This had been Chrissie's big chance, she thought. The stadium seated two thousand people—more than ten times bigger than the sort of audience she was used to—and wasn't it possible that one of them might be someone important? Someone in a band? Or maybe even some kind of opera guy. She had always wanted to have a go at opera, which, given her present situation, seemed kind of ironic. Or was it literal? Figurative? She settled for "weird."
"Weird" also summed up the man at the organ quite nicely. His hands flew across the rows of keys, occasionally snapping out to one side or the other, working the stops. A porcelain mask obscured half his face. The other half was nothing to write home about. Rated from one to ten in overall sexiness, it was somewhere around a three. Like, definitely not bad, but not impressive in any way whatsoever. If a face with one really nice feature was average, this was alright, I guess. Basically, the visible half of his face was unremarkable. Chrissie wondered if the mask might just be an attempt to make up for this, but didn't like to ask. If he actually had some kind of nasty burn, it might be pretty awkward. His clothes—and that big cape—didn't exactly suggest that he paid much attention to fashion. It seemed kindest just not to mention it. Then again...hadn't he kidnapped her? Why shouldn't she be mean to him?
She was about to say something—mean or not, she hadn't decided yet—when, hands still dancing over the organ, the guy looked over his shoulder. "Do I terrify you?" he asked, over the music.
"Well...no, not really."
There was a sudden, discordant note as his hand slipped. "What? You're joking, aren't you?"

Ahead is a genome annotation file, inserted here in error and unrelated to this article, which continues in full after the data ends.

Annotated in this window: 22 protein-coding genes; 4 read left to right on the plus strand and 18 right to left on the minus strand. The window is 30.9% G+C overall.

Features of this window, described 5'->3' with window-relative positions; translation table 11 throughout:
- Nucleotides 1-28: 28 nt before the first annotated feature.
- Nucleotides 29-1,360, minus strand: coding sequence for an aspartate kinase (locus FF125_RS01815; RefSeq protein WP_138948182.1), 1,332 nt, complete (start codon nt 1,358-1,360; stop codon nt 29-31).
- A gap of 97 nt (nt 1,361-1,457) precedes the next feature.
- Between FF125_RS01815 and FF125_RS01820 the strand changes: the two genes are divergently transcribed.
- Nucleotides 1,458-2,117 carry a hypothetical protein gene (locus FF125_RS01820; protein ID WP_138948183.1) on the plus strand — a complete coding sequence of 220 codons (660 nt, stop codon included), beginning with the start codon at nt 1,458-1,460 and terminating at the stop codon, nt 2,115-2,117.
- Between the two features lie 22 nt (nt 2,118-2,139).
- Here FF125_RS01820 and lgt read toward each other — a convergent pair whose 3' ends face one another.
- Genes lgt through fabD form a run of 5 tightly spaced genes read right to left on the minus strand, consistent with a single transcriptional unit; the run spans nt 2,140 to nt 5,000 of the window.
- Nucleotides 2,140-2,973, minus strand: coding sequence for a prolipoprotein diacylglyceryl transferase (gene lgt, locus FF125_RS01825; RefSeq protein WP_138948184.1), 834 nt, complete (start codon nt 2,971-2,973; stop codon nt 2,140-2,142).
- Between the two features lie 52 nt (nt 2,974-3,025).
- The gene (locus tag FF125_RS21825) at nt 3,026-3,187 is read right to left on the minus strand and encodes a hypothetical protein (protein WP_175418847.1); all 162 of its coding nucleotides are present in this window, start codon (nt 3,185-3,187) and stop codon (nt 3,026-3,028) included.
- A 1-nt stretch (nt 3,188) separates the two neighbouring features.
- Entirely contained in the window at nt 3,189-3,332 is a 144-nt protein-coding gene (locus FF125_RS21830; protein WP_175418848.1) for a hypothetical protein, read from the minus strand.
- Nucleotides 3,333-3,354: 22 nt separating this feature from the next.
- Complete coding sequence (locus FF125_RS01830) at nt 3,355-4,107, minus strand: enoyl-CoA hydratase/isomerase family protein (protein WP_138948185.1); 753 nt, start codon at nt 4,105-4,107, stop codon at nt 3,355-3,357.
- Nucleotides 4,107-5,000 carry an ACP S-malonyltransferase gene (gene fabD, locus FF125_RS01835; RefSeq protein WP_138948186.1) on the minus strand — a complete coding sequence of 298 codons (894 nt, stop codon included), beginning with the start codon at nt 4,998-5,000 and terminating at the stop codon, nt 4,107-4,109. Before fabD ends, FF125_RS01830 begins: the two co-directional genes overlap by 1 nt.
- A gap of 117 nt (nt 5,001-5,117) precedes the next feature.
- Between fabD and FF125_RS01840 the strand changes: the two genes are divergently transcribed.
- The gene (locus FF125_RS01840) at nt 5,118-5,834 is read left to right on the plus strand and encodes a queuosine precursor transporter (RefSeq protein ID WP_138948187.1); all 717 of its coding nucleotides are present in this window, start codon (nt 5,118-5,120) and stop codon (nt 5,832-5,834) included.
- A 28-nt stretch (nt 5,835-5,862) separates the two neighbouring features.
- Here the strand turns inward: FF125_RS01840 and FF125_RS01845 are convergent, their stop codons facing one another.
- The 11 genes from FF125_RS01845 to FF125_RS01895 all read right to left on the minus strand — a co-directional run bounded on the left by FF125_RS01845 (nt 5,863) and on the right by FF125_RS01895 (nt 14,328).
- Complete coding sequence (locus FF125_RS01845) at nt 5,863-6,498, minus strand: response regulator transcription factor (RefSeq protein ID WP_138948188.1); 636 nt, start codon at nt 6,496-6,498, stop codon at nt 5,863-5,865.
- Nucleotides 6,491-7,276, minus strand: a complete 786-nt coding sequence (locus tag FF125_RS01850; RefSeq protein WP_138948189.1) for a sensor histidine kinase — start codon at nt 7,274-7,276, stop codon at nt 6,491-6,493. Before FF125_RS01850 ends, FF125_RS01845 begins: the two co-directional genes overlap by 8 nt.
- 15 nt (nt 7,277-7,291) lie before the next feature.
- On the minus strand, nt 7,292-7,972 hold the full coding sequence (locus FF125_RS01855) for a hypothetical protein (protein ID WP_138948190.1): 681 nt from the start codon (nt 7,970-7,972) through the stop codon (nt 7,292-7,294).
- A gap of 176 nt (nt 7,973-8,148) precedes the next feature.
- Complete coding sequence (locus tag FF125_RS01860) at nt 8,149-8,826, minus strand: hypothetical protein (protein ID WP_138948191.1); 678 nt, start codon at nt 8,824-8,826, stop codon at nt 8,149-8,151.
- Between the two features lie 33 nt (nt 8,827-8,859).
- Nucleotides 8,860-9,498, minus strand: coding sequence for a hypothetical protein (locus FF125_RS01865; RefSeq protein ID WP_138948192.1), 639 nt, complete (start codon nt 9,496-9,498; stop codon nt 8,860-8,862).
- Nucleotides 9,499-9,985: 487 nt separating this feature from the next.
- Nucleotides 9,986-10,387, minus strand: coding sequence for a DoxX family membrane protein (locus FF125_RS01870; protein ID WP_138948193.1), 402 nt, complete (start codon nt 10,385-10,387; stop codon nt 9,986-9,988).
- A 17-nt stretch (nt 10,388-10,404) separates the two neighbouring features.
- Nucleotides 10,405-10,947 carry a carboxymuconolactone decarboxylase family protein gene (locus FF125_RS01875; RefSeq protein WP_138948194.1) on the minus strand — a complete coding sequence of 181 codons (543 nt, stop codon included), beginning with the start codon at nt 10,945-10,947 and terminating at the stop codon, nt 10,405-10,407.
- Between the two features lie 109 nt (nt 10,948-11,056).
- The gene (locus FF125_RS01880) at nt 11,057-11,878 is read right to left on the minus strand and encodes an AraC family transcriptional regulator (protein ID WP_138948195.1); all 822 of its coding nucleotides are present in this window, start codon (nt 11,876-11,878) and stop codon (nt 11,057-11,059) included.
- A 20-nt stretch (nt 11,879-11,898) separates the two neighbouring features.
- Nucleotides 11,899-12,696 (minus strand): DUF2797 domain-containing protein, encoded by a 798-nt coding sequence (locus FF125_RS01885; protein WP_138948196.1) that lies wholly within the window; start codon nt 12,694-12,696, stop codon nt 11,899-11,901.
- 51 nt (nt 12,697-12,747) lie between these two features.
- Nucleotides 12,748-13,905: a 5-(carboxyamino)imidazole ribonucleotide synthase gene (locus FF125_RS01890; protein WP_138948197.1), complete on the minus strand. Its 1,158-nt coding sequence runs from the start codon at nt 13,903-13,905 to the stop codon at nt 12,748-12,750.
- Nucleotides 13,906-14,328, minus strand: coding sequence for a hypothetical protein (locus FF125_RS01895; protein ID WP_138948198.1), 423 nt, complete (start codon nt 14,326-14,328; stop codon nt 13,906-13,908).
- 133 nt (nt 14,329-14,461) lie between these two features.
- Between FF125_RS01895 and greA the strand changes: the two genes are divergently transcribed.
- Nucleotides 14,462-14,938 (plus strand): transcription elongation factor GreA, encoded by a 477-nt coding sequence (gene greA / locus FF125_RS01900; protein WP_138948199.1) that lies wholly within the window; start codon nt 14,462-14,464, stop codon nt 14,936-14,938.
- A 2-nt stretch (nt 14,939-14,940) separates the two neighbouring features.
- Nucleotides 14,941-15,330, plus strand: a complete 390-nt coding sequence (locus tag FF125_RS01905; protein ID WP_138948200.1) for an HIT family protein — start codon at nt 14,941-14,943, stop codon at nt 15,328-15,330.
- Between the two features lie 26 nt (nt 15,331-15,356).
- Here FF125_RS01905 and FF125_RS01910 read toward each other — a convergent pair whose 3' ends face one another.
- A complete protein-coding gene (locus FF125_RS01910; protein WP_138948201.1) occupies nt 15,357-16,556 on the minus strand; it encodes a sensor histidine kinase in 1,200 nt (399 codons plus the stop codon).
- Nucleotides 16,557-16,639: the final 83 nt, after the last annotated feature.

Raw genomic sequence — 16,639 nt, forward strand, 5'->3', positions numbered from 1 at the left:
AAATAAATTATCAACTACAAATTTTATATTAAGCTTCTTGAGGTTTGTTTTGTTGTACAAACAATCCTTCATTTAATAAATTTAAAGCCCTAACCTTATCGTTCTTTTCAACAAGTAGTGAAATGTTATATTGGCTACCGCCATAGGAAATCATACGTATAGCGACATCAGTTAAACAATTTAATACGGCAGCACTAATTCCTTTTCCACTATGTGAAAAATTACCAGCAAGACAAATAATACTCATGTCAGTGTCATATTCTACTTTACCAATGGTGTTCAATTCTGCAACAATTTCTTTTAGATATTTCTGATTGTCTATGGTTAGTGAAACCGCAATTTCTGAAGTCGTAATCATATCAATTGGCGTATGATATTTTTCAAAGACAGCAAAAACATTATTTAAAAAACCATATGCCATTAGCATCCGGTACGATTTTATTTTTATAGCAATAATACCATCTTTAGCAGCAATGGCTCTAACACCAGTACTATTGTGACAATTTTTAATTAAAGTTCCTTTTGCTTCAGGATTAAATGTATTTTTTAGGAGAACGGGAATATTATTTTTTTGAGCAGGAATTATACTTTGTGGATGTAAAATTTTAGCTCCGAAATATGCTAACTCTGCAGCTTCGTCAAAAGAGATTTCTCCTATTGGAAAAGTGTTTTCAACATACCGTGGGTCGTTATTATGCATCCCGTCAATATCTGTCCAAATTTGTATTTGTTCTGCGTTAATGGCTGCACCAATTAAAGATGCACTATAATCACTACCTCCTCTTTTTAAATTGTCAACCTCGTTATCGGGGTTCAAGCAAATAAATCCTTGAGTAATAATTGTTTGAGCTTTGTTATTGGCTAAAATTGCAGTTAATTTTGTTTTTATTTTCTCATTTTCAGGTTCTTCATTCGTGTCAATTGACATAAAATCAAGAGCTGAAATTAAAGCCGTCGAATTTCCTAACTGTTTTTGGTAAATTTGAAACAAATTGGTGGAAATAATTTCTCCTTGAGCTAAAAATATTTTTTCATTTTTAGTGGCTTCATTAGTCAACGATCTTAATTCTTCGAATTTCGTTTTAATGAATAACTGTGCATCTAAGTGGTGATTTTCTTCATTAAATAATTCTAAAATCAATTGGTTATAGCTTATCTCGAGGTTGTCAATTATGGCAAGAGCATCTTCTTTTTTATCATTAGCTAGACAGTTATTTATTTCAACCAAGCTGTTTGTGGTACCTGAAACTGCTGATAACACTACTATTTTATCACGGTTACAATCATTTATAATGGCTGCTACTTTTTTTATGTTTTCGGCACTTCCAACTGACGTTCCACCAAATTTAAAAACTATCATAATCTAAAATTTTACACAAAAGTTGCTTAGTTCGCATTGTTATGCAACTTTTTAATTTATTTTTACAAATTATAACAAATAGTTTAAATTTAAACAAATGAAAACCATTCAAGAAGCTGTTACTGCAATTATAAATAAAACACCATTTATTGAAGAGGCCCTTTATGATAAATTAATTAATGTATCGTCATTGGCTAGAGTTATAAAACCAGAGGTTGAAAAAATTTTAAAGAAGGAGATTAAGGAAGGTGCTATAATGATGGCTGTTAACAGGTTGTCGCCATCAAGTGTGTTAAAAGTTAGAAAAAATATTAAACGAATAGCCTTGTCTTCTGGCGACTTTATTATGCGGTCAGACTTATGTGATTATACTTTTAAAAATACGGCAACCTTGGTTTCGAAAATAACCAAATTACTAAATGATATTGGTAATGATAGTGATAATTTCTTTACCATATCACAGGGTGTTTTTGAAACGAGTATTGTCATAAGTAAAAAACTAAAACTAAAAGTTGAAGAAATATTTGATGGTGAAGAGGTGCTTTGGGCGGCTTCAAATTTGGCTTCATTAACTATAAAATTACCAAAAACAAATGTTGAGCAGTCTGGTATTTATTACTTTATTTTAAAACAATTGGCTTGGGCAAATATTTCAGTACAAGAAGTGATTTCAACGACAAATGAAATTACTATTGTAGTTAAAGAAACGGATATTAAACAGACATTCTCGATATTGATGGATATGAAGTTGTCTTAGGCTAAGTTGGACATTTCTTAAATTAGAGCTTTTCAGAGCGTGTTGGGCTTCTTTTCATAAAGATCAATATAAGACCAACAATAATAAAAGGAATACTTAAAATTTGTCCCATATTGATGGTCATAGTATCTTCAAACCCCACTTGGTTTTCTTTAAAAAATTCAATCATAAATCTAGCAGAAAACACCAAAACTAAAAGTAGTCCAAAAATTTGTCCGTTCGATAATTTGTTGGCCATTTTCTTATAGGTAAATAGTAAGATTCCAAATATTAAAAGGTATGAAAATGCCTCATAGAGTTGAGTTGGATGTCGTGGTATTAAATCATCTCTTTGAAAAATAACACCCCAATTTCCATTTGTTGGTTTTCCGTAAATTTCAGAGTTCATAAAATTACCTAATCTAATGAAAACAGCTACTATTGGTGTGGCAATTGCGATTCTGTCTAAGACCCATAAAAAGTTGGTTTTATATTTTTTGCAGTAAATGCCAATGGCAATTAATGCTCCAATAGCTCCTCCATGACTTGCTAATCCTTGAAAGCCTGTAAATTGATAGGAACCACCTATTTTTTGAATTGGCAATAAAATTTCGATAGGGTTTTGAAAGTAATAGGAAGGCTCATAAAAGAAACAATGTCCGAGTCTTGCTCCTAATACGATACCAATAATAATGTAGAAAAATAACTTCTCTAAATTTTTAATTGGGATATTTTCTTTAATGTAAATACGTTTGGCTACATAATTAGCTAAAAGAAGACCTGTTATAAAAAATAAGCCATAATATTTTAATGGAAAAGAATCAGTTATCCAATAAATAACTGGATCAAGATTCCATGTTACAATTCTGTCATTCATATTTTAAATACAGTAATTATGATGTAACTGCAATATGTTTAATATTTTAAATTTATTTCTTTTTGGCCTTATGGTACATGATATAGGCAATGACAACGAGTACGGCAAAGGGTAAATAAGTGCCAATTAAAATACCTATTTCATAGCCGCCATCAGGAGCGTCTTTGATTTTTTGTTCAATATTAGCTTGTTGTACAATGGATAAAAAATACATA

"No, I'm not." Chrissie suddenly felt a little sorry for him, making her glad she hadn't already said something mean about the mask. "And if I was scared, I wouldn't joke, would I?"
Head down, he continued playing, the notes steady and thoughtful. "No. No, I suppose you wouldn't. But how could I not be terrifying? Is it my cape?"
Chrissie took a closer look at the cape. It was dusty and cobwebby. "No," she said, honestly but reluctantly. "That's pretty scary, as capes go."
"Then..." it was impressive how he could keep playing even while holding a conversation, she had to give him that. "What about the room. Isn't that terrifying?"
Chrissie looked around. She hadn't really noticed before—it was pretty dark—but there were damp bricks, mouldy bookshelves, a flickering candelabra on the organ. It smelled like there were rats somewhere, too. "Definitely terrifying," she had to concede.
"Surely my mask is terrifying, though?"
"It might be. It seemed rude to ask, but since you bring it up, do you have a horrible burn or something under there?"
"No," he admitted. "I've got a pretty average face really, if that. Out of ten it would probably only be a three or a four."
"So you wear a mask over half your face even though there's nothing nasty under there?" Chrissie thought. "I guess that's kind of scary. It's definitely not normal, anyway."
"Then what about my intentions? I've brought you here so that your voice will be mine alone, and you will sing only for me, the Phantom of the Stadium!" He spoke louder even than the organ music.
"Now that's definitely scary," said Chrissie, taking a step back.
The music stopped. "Well then, I'm sorry, but I don't think that this is going to work out."
"Yeah." The Phantom shrugged. "Look, there's no point in you being here if you're not scared. It's just not dramatic. I can't for the life of me work out what the problem is, but it looks like I'll just have to find someone else."
"So I can go then?"
"Sure." He pointed out into the darkness. "Down that corridor, second on your left."
"Great, thanks, 'cause I've actually got somewhere to be right now."
"Not a problem." He lifted a hand. "I understand."
Chrissie began to make her way out.
"Oh!" The Phantom called after her. "If you're really not scared, would you mind fetching me some new music at some point? All I've got is Baby Elephant Walk and it's getting really old."